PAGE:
Celluloid Junkie - 4018 Film Ratings
Member Since: Dec 29, 2008
Location: Brasília, Brazil
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|50 33%||Angel Has Fallen (2019) - Dec 03, 2019
"Maybe the best in this franchise. Still looks like a 24 ripoff, but this time around we at least get some over the top heavy fire and Nick Nolte as Nick Nolte living Banning's estranged father."
|70 71%||Home With a View (2019) - Dec 03, 2019
"Bizarre, self-depreciative, hilarious and weirdo neighborhood comedy about a family of wackos and lazy relatives losing their minds after a next door dude puts an outdoor that blocks their view of the sea. They end up killing people and going to a mental house with a view... of the sea, but before we see all kinds of stuff that only Yau could pull off -- crammed, heavily colored and illuminated places, comic set-pieces that go from suicidal to psychopathy and a Kafkian remarks about bureaucracy."
|45 24%||Ready or Not (2019) - Nov 29, 2019
"The old "rich people have a pact with the devil" trope works for a while, but it's just too bad the execution never feels as relaxed and creative as it should, despite a strong performance by Weaving. But I really loved that splatter ending -- bodies exploding from the inside as the curse revealed to be actually true."
|65 62%||Tightrope (1984) - Nov 28, 2019
"Quasi-horror serial killer thriller that manages to be melancholic and somber as hell -- the scene where Wes finds his girl with handcuffs lying in bed seeming dead is one of the scariest stuff Eastwood has ever been involved with. Wes' prostitute lovers are the targets of the killer, as he comes closer and closer to the policeman's depressive, lonely life."
|65 62%||Pass Over (2018) - Nov 27, 2019
"Two black guys can't share dreams of going to promised land -- a place somewhere or, in the most dramatic context, maybe heaven -- without being bothered -- see, I'm being light here -- by the police or a white dude that seems to have traveled in time from slavery times. Comparing to Rodney King, it feels more cinematic and less poetic. Still a strong, necessary statement on police brutality and racism in America. As Moses says, a black body is a dead body only waiting for when, who and where."
|60 50%||Frailty (2001) - Nov 26, 2019
"Despite Paxton not bringing anything marvelous to a pretty recognizable serial killer story -- it is 90s flick all over --, this is a fun ride as both haunting childhood story -- dad taught kids they were demon slayers, with lists filled with names of random people (or demons) to be destroyed, not killed -- and twist-ending pulpy thriller. McCo is a true highlight. Too bad the finale accepts the visions were all true instead of leaving us with wicked ambiguities -- craziness or illumination?"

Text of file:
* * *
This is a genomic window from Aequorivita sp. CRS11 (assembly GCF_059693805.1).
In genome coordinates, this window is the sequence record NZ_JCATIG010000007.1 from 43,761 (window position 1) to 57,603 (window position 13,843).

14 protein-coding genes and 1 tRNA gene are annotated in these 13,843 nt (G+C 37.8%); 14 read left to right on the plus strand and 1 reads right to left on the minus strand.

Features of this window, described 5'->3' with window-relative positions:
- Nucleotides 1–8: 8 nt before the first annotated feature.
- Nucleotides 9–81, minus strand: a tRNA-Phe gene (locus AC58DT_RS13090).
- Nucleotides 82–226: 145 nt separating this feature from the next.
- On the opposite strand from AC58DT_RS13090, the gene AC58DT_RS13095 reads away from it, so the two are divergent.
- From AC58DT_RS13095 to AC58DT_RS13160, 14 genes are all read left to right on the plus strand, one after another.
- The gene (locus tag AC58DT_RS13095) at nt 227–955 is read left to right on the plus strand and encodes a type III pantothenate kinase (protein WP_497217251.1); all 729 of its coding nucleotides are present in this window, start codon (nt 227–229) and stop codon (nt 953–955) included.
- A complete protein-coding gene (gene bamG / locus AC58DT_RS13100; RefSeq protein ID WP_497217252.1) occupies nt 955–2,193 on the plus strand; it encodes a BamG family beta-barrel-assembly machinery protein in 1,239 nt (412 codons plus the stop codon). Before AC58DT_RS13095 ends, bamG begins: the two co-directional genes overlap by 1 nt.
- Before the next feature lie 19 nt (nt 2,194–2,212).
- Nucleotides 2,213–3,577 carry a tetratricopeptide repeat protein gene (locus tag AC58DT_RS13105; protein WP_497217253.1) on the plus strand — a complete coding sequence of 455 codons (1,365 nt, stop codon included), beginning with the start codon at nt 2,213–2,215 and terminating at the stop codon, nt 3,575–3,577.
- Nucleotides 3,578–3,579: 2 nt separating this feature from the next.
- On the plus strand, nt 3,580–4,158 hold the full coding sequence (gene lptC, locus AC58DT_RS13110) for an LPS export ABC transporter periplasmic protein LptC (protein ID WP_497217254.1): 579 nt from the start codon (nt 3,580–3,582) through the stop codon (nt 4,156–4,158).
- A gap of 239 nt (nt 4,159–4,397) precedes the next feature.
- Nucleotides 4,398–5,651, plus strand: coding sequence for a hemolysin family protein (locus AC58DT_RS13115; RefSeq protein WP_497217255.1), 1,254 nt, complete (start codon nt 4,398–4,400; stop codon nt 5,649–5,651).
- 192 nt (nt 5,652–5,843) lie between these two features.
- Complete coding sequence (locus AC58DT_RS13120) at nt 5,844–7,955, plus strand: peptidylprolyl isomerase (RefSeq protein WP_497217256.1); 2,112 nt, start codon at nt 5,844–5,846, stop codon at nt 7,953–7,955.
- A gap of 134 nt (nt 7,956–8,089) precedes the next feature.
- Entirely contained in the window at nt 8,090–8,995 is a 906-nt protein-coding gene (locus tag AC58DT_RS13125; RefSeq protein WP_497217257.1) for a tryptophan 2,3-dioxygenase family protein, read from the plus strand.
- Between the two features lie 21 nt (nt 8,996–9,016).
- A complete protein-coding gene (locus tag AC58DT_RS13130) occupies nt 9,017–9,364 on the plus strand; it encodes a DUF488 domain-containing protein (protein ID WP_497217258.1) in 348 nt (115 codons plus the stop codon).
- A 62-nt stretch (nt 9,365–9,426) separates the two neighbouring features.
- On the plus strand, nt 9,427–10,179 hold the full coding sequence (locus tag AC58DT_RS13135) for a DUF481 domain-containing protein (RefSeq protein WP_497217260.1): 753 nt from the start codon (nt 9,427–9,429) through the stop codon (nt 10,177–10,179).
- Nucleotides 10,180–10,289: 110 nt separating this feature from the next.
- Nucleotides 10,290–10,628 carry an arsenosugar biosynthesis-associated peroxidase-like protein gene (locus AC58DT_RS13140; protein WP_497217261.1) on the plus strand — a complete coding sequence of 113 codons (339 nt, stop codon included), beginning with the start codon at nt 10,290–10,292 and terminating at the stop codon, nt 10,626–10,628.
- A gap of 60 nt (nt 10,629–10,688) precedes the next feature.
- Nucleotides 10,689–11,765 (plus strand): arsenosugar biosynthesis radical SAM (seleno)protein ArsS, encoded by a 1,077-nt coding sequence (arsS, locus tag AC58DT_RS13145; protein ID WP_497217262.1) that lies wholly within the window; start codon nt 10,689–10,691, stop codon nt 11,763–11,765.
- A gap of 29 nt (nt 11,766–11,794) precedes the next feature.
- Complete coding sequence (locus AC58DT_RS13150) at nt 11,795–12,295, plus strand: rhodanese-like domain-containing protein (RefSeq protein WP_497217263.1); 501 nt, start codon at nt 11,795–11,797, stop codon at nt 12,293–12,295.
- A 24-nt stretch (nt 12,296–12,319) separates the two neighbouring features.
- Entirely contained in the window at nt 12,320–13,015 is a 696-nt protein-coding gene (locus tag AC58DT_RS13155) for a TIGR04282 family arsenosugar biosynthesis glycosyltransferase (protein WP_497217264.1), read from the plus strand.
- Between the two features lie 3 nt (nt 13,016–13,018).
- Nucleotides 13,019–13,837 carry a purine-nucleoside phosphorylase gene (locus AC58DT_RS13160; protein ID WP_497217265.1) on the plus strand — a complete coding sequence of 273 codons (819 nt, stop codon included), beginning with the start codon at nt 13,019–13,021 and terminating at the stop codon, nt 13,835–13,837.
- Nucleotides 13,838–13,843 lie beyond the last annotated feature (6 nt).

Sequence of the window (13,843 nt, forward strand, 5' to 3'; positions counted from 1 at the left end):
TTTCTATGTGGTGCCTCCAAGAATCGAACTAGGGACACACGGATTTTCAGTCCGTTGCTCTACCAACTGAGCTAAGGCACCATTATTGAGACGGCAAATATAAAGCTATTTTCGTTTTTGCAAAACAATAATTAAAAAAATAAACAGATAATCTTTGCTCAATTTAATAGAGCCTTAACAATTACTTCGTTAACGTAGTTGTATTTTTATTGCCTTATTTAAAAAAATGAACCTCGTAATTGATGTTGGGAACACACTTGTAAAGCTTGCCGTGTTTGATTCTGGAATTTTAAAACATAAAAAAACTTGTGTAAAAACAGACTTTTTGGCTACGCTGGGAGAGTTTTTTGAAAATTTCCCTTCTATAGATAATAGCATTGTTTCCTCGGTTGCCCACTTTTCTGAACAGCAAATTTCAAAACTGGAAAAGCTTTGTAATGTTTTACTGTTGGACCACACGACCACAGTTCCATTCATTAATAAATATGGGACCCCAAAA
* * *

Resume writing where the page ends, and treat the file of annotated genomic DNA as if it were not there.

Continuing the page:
|65 62%||The Official Story (1985) - Nov 26, 2019
"Bourgeois guilt as a form of political awakening for a mid-age woman who finds her adopted daughter is a missing baby of a missing, actually assassined, couple of leftists. Strong acting does all the stuff here, but Puenzo manages to combine a dramatic family story with the trauma of a nation in their most violent period."
|45 24%||The Ranger (2018) - Nov 24, 2019
"Gore is good and it's cool to see this typical B-movie dynamics in a 90s atmosphere -- a bunch of punk kids running from cops and ending in the hands of a sadistic park ranger who cites the law before killing visitors and hunters. Protagonist's backstory seems uneven and just misplaced, but Wexler keeps interest alive until the end. It also could've explored a bit more the mystical, naturalistic, ancient stuff -- the ranger wore a wolf costume, howled and that was it."
|20 2%||Climax (2018) - Nov 24, 2019
"Well. Typical Noé's cynicism and perfume advertising expertise serving an empty exercise of world-ending bad trip with sex, drugs, a pregnant woman being beaten by another woman, a mother locking her only on at a windowless room and losing the key and some more grotesque porn-like "statements" on contemporary urban life. Whatever."
|70 71%||47 Meters Down: Uncaged (2019) - Nov 21, 2019
"Two sisters fighting for their lives underwater again, but the connection with the first stops here. Roberts manages to go beyond The Descent ripoff by placing an enormous amount of beautiful imagery every time he can -- mixing light, shadows, mud, sirens, screaming and water -- and relentless twists. He's really a showoff. Good for us. Four teens dive in tunnels leading to a Maya underground lost city, only to find themselves trapped there with lots of blind great white sharks swimming around. "